Manufacturing Scheduling For Manufacturers

manufacturing scheduling

Manufacturing scheduling is the process of optimizing the utilization of all available manufacturing resources including staffing, machinery, inventories, work-in-process (WIP), and the associated manufacturing processes to produce sales orders and maximize production efficiency.

Manufacturing scheduling, also known as production scheduling, is conducted in a production planning and scheduling system.  Typically this system gets its data about the state of the production facility and availability of manufacturing resources through direct integration with other production management systems including enterprise resource planning (ERP systems), manufacturing execution (MES systems), and material resource planning (ERP systems).

An effective manufacturing schedule is critical to manufacturing operations because it improves throughput, reduces changeovers, reduces machine downtime, improves resource utilization, increases due date adherence, and minimizes the scheduling time itself.

What Are the Four Stages of Manufacturing Scheduling?

what are the four stages of manufacturing scheduling infographic

Production Planning

The first stage of manufacturing scheduling is the production planning and control phase.  This refers to taking stock of all resources necessary to complete the production task. These resources include any raw materials and components, labor requirements and available staff, equipment, workstations, and anything else required across the entire set of production procedures.

Route or Path Identification

Production will utilize an overall path, from receipt of materials to product delivery, as well as a series of job-specific routes. These paths and routes will need to be identified and planned out to ensure a streamlined, unified workflow from start to finish.

Production Scheduling

The scheduling phase of the process draws upon data to ensure that all the different components of the production process are managed accordingly. Production schedules and sequences are created and optimized using manufacturing scheduling software.  The advantage here is that you are not left needing to guess or estimate which resources are required for each new order, as the schedule will provide this information to you.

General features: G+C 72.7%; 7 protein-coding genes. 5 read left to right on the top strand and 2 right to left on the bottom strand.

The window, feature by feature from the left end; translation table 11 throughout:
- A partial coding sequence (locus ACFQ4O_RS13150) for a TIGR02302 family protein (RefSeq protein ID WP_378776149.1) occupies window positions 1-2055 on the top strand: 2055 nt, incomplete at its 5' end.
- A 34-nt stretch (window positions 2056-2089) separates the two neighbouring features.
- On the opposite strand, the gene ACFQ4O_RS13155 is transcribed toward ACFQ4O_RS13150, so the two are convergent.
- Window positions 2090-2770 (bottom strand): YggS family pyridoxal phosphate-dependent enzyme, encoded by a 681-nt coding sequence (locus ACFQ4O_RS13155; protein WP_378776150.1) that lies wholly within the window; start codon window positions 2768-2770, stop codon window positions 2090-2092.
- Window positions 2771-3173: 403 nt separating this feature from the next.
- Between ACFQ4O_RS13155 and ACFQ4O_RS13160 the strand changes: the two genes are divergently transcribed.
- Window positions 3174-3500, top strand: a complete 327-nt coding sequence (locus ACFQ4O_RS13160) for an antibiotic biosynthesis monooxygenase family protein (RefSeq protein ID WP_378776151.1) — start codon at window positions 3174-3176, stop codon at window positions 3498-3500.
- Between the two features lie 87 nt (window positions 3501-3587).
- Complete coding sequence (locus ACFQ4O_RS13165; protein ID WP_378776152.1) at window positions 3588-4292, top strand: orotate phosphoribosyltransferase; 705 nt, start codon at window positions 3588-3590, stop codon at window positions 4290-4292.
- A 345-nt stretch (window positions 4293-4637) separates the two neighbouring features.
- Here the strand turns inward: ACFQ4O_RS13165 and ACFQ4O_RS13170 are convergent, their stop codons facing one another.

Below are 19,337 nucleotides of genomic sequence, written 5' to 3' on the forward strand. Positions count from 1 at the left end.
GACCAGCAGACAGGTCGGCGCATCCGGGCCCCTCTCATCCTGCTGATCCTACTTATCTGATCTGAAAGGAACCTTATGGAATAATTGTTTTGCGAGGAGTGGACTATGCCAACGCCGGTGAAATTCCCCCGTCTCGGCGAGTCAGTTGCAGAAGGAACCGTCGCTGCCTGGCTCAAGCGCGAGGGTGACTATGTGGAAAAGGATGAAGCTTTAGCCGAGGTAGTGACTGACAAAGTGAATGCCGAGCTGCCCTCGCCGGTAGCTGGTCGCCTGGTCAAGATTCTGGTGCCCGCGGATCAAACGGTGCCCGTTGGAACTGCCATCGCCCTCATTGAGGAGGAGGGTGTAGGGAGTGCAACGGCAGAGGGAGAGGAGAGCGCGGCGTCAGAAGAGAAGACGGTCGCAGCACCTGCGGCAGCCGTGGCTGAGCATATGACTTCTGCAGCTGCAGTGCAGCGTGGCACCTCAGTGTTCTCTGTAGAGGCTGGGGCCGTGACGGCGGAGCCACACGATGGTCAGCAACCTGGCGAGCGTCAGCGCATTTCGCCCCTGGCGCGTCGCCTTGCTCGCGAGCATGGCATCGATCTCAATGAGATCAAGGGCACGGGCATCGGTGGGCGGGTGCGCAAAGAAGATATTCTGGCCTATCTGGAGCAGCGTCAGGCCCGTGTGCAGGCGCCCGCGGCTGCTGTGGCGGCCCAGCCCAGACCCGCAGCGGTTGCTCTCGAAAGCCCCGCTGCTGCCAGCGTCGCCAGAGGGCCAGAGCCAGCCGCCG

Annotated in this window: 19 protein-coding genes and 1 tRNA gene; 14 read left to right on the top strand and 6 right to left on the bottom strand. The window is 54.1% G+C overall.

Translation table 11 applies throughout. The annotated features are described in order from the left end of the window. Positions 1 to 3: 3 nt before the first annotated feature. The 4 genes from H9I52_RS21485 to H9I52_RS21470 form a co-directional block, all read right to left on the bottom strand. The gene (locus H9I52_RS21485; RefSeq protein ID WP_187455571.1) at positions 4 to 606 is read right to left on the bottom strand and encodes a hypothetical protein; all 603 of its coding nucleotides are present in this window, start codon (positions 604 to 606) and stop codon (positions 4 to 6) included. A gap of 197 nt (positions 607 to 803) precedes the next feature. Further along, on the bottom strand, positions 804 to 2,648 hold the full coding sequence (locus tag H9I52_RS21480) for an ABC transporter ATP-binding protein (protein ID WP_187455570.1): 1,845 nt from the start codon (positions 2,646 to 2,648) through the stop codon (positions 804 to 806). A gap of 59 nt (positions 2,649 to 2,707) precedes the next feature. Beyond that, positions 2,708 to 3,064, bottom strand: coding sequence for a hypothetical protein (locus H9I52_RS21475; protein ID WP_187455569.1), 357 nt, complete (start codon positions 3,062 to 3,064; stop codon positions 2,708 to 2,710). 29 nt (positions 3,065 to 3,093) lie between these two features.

Final Execution

Even with planning, routing, and scheduling in place, a degree of management will still be required during the execution stage. You may need to make alterations or implement specific orders to keep production progressing in the right manner.

What Are the Top 7 Manufacturing Scheduling Strategies?

top 7 manufacturing scheduling strategies infographic

Demand-oriented Planning

Demand-oriented planning is a demand management strategy that identifies the market demand and then proactively optimizes production to fill this demand. It does not take into account any possible fluctuations in this demand or any future demand, and there are no surplus products produced once the demand is filled. In theory, this means no wasted resources and no products leftover in storage that could be lost to wastage.

Total Demand Planning

Total demand planning is a very simple way of matching production speed and capability to demand. The idea is to identify the total demand for a product and then leverage the maximum possible capacity from your production systems in an effort to achieve this. The calculation is relatively simple, so this model can be achieved even without high-level software in place, although calculation errors can prove costly -- particularly as project complexity increases.

Capacity-based Planning

Businesses can gain a more accurate production forecast by applying enterprise scheduling software to the total demand planning process. With more powerful data insight, the production plan is tied directly to the assessed capacity of the facility, making precise calculations easier to achieve. In turn, the facility is able to hit maximum capacity and meet demand in a more reliable manner.